By Russ Pankonin
The Imperial Republican
Land values in Chase and surrounding counties have followed the statewide trend of higher prices.
Local appraiser Tom Luhrs of Imperial said values for irrigated have risen in Chase, Dundy and Perkins County to levels never seen before.
In Chase County, an irrigated pivot ranges from $800,000 to $1.2 million depending on the quality of the ground and water supply.
Just a year ago, the top prices being paid ranged from $800,000 to $850,000, he said.
In Dundy County, current prices for an irrigated pivot range from $650,000 to $800,000, again varying on soil type and water supply.
Luhrs said an irrigated pivot in Perkins County, recently sold for $800,000.
There’s no doubt that land values are on a bull run, just like wheat, corn and soybeans, Luhrs said. It’s a seller’s market, he added.
But commodity prices will play a major role in dictating land values. At some point reality sets in, Luhrs said.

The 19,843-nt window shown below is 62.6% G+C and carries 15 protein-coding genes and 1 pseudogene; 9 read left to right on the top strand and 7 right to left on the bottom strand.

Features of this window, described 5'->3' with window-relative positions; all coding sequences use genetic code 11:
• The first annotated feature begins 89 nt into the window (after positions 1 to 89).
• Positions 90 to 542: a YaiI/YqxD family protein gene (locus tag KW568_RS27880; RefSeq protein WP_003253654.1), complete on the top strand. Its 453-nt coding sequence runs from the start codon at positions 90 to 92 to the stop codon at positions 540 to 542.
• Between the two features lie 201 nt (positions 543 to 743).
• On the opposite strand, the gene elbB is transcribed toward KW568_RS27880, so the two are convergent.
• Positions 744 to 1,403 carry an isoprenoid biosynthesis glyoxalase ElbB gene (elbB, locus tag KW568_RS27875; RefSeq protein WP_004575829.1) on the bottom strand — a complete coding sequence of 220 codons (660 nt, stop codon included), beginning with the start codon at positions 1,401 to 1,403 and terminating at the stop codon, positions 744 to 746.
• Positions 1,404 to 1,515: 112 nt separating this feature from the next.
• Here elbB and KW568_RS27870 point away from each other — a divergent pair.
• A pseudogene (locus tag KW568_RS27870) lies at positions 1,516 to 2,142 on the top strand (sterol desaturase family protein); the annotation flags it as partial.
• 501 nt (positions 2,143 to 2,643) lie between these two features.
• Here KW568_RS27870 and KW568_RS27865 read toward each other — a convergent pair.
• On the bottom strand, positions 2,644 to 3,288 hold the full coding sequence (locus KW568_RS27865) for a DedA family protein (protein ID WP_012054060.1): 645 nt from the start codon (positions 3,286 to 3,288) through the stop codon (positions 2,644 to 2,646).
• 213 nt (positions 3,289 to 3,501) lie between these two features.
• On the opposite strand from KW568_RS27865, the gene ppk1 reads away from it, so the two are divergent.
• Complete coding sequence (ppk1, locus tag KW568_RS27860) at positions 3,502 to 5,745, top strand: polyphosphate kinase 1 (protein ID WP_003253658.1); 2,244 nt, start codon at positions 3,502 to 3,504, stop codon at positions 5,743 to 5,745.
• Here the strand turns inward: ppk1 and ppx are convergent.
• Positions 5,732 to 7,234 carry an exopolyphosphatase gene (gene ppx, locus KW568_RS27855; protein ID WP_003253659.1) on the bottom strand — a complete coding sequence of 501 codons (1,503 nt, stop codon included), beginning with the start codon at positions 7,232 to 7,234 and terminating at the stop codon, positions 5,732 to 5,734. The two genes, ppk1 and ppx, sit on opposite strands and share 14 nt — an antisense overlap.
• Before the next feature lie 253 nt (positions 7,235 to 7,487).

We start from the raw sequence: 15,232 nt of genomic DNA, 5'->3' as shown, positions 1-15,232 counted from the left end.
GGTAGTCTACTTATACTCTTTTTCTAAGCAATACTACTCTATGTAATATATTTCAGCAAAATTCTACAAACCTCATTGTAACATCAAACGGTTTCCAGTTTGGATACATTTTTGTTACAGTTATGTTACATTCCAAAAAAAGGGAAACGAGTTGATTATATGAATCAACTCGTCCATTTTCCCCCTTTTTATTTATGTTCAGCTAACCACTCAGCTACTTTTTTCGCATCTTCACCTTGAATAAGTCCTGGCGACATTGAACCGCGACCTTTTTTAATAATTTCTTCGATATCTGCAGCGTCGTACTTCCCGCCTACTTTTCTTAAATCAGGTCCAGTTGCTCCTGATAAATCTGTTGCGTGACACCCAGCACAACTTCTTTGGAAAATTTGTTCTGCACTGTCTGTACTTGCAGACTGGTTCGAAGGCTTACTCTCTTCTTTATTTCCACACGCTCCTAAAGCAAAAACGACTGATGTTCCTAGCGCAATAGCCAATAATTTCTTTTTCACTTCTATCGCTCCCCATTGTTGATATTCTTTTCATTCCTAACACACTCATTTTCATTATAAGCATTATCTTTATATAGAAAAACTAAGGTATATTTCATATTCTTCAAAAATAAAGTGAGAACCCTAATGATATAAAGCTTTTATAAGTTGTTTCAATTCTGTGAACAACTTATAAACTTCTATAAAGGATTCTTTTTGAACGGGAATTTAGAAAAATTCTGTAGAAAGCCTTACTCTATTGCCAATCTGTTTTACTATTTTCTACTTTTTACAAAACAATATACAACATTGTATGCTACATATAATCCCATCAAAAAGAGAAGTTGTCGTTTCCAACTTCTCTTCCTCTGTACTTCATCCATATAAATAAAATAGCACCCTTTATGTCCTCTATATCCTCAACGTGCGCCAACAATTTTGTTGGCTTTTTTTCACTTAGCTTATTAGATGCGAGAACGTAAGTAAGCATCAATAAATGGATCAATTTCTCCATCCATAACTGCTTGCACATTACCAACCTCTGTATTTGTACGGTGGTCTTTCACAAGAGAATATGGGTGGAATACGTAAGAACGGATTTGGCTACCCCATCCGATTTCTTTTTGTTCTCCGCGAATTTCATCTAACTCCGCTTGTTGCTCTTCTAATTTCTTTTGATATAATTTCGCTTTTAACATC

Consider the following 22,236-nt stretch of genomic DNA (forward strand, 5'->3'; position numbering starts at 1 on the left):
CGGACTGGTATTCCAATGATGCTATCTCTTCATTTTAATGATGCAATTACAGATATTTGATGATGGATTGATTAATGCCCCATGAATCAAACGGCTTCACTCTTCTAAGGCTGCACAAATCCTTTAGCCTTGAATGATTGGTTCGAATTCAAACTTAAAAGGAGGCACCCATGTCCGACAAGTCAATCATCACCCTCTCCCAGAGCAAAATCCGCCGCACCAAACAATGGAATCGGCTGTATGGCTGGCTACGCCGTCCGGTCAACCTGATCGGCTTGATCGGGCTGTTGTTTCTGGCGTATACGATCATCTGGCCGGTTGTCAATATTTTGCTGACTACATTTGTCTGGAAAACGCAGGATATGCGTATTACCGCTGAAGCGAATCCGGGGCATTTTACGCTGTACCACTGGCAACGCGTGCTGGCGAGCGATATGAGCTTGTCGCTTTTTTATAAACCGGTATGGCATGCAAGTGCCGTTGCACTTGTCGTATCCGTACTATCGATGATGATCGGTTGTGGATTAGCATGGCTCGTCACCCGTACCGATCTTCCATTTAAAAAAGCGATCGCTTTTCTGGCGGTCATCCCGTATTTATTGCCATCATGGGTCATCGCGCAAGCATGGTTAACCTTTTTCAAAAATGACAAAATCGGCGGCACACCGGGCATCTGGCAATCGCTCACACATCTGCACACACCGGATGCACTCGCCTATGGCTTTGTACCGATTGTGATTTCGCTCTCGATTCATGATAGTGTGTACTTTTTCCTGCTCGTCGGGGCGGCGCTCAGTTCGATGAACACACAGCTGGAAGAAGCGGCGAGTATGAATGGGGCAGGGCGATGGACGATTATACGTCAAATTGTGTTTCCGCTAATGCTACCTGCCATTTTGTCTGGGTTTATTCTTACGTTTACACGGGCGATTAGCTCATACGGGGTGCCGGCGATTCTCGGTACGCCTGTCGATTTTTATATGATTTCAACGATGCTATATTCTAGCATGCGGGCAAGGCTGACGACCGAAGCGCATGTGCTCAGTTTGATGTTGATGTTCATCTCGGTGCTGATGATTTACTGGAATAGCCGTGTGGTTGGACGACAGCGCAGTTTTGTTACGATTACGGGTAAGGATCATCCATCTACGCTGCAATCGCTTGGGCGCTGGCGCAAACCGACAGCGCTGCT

If corn goes to $5/bushel, that will be reflected in land values, he predicted.
Historians say history always repeats itself. In the late 1970s and early 1980s, the appreciation of land made farmers wealthy on paper.
However, during the farm crisis in the mid 80s, land values crashed and took a number of farmers down with it.
Lenders switched from lending on a balance sheet to cash flows.
Luhrs remembers those days, returning home to farm with his father in 1982. Living through that experience makes Luhrs more bearish on the escalating land values of today.
No one knows when the cycle will turn, or how hard it will turn when it does, Luhrs said.
There are several x-factors in the mix, Luhrs said. These include Mother Nature, continued drought conditions, water allocations and worldwide commodity markets.
Luhrs noted there’s lot of cash in the ag sector with the boom in commodity prices the last several years.
As a result, farmers are weighing the low interest rates they can get on that money, versus investing it back into land.
While a 0.5 percent of interest at the bank is guaranteed, there’s no guarantee that land values will continue to increase like it has in the past five years, Luhrs noted.